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RE: Velociraptor scavenged azhdarchid pterosaur



  Or, given some taxonomist's interpretations, the second *Velociraptor* 
(*langstoni* or sp.) to have bitten a bit of azhdarchid.

Cheers,

  Jaime A. Headden
  The Bite Stuff (site v2)
  http://qilong.wordpress.com/

"Innocent, unbiased observation is a myth." --- P.B. Medawar (1969)


"Ever since man first left his cave and met a stranger with a
different language and a new way of looking at things, the human race
has had a dream: to kill him, so we don't have to learn his language or
his new way of looking at things." --- Zapp Brannigan (Beast With a Billion 
Backs)


----------------------------------------
> Date: Sun, 4 Mar 2012 09:19:24 -0500
> From: tholtz@umd.edu
> To: bcreisler@gmail.com
> CC: dinosaur@usc.edu
> Subject: Re: Velociraptor scavenged azhdarchid pterosaur
>
> Making this the second case of a velociraptorine known to have bitten an
> azdarchid:
>
> http://www.nrcresearchpress.com/doi/abs/10.1139/e95-077
>
> On Sat, March 3, 2012 3:03 pm, Ben Creisler wrote:
> > From: Ben Creisler
> > bcreisler@gmail.com
> >
> > A new online paper:
> >
> > David Hone, Takanobu Tsuihiji, Mahito Watabe, Khishigjaw Tsogtbaatr (2012)
> > Pterosaurs as a food source for small dromaeosaurs.
> > Palaeogeography, Palaeoclimatology, Palaeoecology (advance online
> > publication)
> > http://dx.doi.org/10.1016/j.palaeo.2012.02.021
> > http://www.sciencedirect.com/science/article/pii/S0031018212000946?v=s5
> >
> > Stomach contents preserved in fossil specimens provide direct evidence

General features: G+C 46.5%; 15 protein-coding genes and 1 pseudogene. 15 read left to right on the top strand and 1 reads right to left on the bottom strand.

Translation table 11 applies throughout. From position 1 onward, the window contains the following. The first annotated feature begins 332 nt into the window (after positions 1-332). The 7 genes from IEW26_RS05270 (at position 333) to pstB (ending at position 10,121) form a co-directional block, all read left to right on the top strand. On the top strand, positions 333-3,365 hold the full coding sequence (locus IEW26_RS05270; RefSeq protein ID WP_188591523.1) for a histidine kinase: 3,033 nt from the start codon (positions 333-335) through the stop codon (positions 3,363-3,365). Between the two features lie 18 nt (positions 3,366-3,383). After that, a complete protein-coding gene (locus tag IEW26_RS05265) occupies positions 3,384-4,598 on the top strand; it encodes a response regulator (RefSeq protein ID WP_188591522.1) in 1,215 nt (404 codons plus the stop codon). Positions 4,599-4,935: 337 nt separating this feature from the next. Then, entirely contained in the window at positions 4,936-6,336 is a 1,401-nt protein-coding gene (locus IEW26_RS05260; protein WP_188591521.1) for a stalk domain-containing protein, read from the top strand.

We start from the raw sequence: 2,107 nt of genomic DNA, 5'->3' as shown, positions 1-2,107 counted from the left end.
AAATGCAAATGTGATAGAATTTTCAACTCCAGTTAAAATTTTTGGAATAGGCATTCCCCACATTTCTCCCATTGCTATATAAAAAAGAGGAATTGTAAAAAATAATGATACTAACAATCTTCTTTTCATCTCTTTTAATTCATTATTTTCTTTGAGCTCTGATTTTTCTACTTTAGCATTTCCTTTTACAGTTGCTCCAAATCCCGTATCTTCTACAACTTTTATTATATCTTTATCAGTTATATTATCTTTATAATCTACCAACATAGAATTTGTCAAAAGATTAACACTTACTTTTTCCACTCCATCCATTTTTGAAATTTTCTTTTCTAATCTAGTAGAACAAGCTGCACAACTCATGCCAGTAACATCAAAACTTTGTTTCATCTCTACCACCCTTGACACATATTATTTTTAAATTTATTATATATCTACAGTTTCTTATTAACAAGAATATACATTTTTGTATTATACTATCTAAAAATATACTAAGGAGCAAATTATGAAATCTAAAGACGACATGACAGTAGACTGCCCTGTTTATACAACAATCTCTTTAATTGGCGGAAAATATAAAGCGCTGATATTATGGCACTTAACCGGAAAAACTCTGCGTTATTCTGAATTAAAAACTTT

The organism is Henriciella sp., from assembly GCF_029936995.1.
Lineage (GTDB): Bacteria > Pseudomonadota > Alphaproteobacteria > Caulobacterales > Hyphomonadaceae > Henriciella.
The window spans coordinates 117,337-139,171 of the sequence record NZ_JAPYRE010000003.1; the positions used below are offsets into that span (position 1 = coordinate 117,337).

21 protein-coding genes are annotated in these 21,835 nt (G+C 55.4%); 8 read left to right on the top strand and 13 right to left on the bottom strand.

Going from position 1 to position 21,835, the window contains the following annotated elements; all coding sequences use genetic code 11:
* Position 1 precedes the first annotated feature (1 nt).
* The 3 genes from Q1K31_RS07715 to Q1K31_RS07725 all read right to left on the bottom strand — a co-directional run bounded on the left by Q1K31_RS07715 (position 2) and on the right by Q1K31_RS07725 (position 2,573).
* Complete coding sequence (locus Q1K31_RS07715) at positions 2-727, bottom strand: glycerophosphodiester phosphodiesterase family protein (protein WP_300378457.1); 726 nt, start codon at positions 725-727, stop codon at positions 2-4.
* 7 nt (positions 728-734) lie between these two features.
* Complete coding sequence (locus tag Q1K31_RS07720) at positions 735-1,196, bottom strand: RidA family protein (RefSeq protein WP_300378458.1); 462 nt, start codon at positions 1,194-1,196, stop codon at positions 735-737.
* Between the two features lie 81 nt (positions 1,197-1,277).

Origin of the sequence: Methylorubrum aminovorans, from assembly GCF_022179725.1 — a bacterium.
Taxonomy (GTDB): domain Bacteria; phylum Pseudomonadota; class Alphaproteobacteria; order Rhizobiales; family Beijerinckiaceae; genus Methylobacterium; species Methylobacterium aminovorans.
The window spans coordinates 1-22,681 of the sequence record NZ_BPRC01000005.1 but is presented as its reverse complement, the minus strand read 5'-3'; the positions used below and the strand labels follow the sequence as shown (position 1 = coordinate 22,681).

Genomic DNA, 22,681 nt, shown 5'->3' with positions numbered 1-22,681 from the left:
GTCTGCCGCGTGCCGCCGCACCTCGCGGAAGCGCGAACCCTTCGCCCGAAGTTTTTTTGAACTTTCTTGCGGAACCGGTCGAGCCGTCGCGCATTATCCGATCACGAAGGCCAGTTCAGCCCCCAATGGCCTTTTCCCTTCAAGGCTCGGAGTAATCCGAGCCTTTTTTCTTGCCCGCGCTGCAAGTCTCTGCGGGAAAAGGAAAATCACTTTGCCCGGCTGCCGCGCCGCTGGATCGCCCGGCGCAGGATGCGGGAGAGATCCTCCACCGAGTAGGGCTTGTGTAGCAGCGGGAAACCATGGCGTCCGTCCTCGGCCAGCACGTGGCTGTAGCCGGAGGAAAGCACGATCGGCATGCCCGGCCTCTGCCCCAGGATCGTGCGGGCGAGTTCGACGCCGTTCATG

> > for the diet of extinct animals. Such exceptional fossils remain rare
> > for predatory non-avian dinosaurs and each can add significantly to
> > our understanding of trophic interactions between various taxa. Here
> > we present evidence for the dromaeosaurid theropod Velociraptor
> > scavenging on the carcass of an azhdarchid pterosaur, with a long bone
> > of the pterosaur being found as gut contents of the dinosaur. Despite
> > previous inferences of dromaeosaurs as hyper-predators, scavenging
> > appears to have been an important part of their ecology.
> >
>
>
> Thomas R. Holtz, Jr.
> Email: tholtz@umd.edu Phone: 301-405-4084
> Office: Centreville 1216
> Senior Lecturer, Vertebrate Paleontology
> Dept. of Geology, University of Maryland
> http://www.geol.umd.edu/~tholtz/
> Fax: 301-314-9661
>
> Faculty Director, Science & Global Change Program, College Park Scholars
> http://www.geol.umd.edu/sgc
> Fax: 301-314-9843
>
> Mailing Address: Thomas R. Holtz, Jr.
> Department of Geology
> Building 237, Room 1117
> University of Maryland
> College Park, MD 20742 USA
>